What Is the Relationship Between Fibromyalgia and Functional Movement Disorder?

What Is the Relationship Between Fibromyalgia and Functional Movement Disorder?

Fibromyalgia and Functional Movement Disorder

A functional movement disorder (FMD) causes abnormal body movements due to the nervous system not working properly.

People with functional movement disorder struggle with a range of debilitating symptoms. However, these symptoms do not cause damage or disease in the nervous system. Because FMD causes no damage to the body, it can get better, and symptoms could go away entirely.

The exact prevalence numbers for FMD is unknown, but estimates of FMD among children and adults in the United States varies from 2 to 4 percent. It appears that women are more affected by this condition than are men.

Connection to Fibromyalgia

There is a conflict in nervous system processing in people with fibromyalgia. Moreover, that leaves them with symptoms of FMD in addition to sensory disturbances.

While the research on a fibromyalgia-FMD connection is limited, patients with FMD are more likely to have a medical history of fibromyalgia.

In fact, patients with fibromyalgia often experience symptoms of FMD because episodes of acute pain trigger the condition.

One 2017 report published in the Journal of Movement Disorders, found that out of 16 patients with FMD, three had a diagnosis of fibromyalgia and/or irritable bowel syndrome. Another 2017 study reported in PLoS One found 19 percent of the 21 FMD study participants had fibromyalgia.


FMD causes a host of symptoms resulting from the dysfunction of the nervous system. In some cases, it may cause a clenched fist or a twisted fist (functional dystonia) which is neurological.

Symptoms may include:


  • Weakness or paralysis in an extremity
  • Numbness and/or tingling
  • Chronic fatigue
  • Pain in arms or legs, neck and/or back
  • Headaches
  • Cognitive difficulties, including poor concentration and difficulty finding the right words
  • Slurred speech
  • Sleep disturbances
  • Mood changes – frustration, anger, sadness, worry, lack of enjoyment.
  • Attacks which resemblance seizures, but are not
  • Bladder and bowel symptoms
  • A feeling that things are not quite real

Testing is Normal

People with FMD have normal scans and bloodwork. They also have normal reflexes and no evidence of any nervous system problems.

A doctor makes a diagnosis based on physical symptoms, similarly to the way a migraine would be diagnosed.

Are Symptoms Real?

Many patients with FMD struggle getting doctors to understand whether their symptoms are real. Because there is little information about this condition, most doctors do not have enough training in understanding physical symptoms.

Many doctors might not believe symptoms of FMD are real. The ones that do believe their patients do not know how to help them.

Because FMD is not a disease, patients themselves wonder if what they are feeling is real or imagined. The reality, however, is that these patients are suffering from a real functional illness and the lack of information about it does not change their struggles.

Causes of Functional Movement Disorder

FMD is a complex condition, but there are reasons for why some people develop this condition.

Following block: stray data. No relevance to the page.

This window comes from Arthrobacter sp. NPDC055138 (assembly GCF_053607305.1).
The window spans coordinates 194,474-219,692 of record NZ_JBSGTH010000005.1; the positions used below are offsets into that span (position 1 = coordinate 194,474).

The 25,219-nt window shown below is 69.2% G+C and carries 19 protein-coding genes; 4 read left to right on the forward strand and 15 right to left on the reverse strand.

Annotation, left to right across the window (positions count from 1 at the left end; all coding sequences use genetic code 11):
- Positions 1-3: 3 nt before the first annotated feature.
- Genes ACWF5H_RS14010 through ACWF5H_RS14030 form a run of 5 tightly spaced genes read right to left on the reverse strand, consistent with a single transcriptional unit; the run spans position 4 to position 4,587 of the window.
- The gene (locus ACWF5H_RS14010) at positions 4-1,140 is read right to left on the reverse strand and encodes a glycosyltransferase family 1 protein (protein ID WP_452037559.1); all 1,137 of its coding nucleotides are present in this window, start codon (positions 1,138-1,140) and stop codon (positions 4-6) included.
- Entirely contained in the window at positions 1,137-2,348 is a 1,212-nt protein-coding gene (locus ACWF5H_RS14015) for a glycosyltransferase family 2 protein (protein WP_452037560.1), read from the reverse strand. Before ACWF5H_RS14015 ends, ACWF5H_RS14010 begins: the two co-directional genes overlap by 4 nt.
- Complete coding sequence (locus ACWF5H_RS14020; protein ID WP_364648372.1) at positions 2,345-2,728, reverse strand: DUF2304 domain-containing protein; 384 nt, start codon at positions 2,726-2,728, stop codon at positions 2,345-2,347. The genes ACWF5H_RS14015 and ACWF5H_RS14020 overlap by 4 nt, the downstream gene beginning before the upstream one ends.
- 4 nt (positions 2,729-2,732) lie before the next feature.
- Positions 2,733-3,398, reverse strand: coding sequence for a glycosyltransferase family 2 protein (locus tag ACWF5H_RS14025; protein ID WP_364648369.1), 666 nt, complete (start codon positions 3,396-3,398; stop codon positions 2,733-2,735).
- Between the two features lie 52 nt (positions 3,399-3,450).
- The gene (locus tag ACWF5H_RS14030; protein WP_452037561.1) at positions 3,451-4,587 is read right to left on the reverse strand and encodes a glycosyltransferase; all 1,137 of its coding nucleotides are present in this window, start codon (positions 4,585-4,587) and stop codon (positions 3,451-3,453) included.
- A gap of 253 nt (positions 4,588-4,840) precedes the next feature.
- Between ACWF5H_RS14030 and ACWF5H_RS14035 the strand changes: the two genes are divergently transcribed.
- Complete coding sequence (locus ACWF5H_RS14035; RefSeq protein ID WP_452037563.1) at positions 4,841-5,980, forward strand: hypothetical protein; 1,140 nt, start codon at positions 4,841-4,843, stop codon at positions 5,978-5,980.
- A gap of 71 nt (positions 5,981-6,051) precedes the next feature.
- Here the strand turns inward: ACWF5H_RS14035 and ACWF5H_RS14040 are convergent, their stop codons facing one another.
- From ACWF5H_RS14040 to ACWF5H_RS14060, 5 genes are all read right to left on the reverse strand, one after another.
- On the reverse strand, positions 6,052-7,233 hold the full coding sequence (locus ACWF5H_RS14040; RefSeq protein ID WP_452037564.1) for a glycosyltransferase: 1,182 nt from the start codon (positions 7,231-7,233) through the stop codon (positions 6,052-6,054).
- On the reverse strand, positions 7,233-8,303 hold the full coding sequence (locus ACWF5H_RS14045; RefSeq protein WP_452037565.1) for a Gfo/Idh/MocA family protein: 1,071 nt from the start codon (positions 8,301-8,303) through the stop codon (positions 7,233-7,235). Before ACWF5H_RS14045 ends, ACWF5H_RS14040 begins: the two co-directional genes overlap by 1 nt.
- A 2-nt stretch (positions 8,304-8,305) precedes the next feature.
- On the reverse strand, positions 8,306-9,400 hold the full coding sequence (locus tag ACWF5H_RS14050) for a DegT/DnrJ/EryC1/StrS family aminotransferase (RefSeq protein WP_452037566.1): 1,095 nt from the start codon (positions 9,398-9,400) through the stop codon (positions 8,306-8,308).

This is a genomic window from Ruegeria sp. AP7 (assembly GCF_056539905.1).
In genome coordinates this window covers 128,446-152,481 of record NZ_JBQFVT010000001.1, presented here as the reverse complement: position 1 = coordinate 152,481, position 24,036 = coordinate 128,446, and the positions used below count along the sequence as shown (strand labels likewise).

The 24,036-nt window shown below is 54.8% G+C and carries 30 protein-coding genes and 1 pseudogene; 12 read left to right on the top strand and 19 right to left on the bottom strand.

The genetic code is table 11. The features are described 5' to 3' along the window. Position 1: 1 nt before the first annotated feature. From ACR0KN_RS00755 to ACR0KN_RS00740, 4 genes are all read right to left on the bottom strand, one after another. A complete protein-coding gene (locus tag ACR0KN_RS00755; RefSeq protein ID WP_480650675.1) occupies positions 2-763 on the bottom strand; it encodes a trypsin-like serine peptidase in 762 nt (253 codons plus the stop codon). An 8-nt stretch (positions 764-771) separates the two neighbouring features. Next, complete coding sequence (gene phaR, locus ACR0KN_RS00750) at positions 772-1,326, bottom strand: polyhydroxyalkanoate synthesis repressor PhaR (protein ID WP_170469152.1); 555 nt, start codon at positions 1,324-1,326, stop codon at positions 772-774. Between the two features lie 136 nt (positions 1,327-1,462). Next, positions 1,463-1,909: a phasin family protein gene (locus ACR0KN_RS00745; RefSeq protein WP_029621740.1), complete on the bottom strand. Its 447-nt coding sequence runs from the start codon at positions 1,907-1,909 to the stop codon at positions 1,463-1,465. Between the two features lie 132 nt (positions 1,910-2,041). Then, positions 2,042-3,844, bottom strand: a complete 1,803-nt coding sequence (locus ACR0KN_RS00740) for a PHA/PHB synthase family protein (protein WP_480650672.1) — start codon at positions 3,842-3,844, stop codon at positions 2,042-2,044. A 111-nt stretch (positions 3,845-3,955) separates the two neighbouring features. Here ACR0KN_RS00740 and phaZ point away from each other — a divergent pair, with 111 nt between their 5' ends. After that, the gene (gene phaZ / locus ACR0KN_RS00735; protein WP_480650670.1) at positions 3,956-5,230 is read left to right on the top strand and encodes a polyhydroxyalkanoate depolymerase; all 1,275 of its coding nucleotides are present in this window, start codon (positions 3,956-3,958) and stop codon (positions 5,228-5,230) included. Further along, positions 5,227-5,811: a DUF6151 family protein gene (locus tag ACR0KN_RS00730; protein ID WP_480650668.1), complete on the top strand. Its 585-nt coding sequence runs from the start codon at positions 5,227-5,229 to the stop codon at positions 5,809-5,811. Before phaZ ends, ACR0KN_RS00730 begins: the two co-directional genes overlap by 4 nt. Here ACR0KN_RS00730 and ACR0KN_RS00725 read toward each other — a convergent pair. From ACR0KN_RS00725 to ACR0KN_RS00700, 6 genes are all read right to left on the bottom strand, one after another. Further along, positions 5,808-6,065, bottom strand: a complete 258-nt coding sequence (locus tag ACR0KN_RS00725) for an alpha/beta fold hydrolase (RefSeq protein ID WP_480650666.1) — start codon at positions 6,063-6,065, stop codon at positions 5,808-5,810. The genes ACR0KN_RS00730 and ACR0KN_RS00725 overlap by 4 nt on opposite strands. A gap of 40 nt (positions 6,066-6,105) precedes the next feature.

Some circumstances that may cause symptoms of FMD to appear are:

  1. After a painful injury – people seem to most vulnerable to this condition after a physical injury and if they have a lot of pain especially severe neck and back pain
  2. Illness requiring significant bed rest and causing extreme fatigue
  3. After surgery due to anesthesia use

Researchers are looking at understanding the ways as to why some people are more vulnerable than others to developing this condition.


FMD is a treatable condition, but if you have had symptoms for a long time, you will not get better overnight.

Some treatment strategies that may help include:


Antidepressants seem to affect the nerves by fixing chemical balances in the brain and making the nervous system work as it should. You can get better without anti-depressants, but this help improves your chances.

Physical Therapy

Physical rehabilitation can retrain the body and the brain’s movement patterns. Your doctor may recommend physical therapy alone or as a part of a program with occupation therapy, speech therapy, and exercise therapy.

Hypnosis Therapy

Hypnosis may help your nervous system respond as normally as possible to minimize symptoms of FMD. This treatment can be used alone to treat FMD or in conjunction with other psychological therapies, including cognitive behavioral therapy.

Stress Management

Not everyone that has FMD is dealing stress. However, talking to loved ones or a mental health professional can help you to better cope and manage the symptoms of FMD.

Getting More Information

There isn’t much information about functional movement disorders and how they are connected to fibromyalgia. However, you can find information about coping with the symptoms of FMD and fibromyalgia.

It is also important to understand your diagnosis and get comfortable with living with FMD.

Getting better requires managing symptoms that change from day-to-day. It is, therefore, important to believe that your condition will improve.


Practical Neurology (“It’s Not in Your Head”: Navigating the Challenges of a Functional Movement Disorder Diagnosis)

UpToDate (Functional Movement Disorders)

National Institutes of Health (Treatment of Functional (Psychogenic) Movement Disorders)

Journal of Movement Disorders (Psychodynamic Psychotherapy for Functional (Psychogenic) Movement Disorders)

Plus One (Impaired Sense of Agency in Functional Movement Disorders: An fMRI Study)

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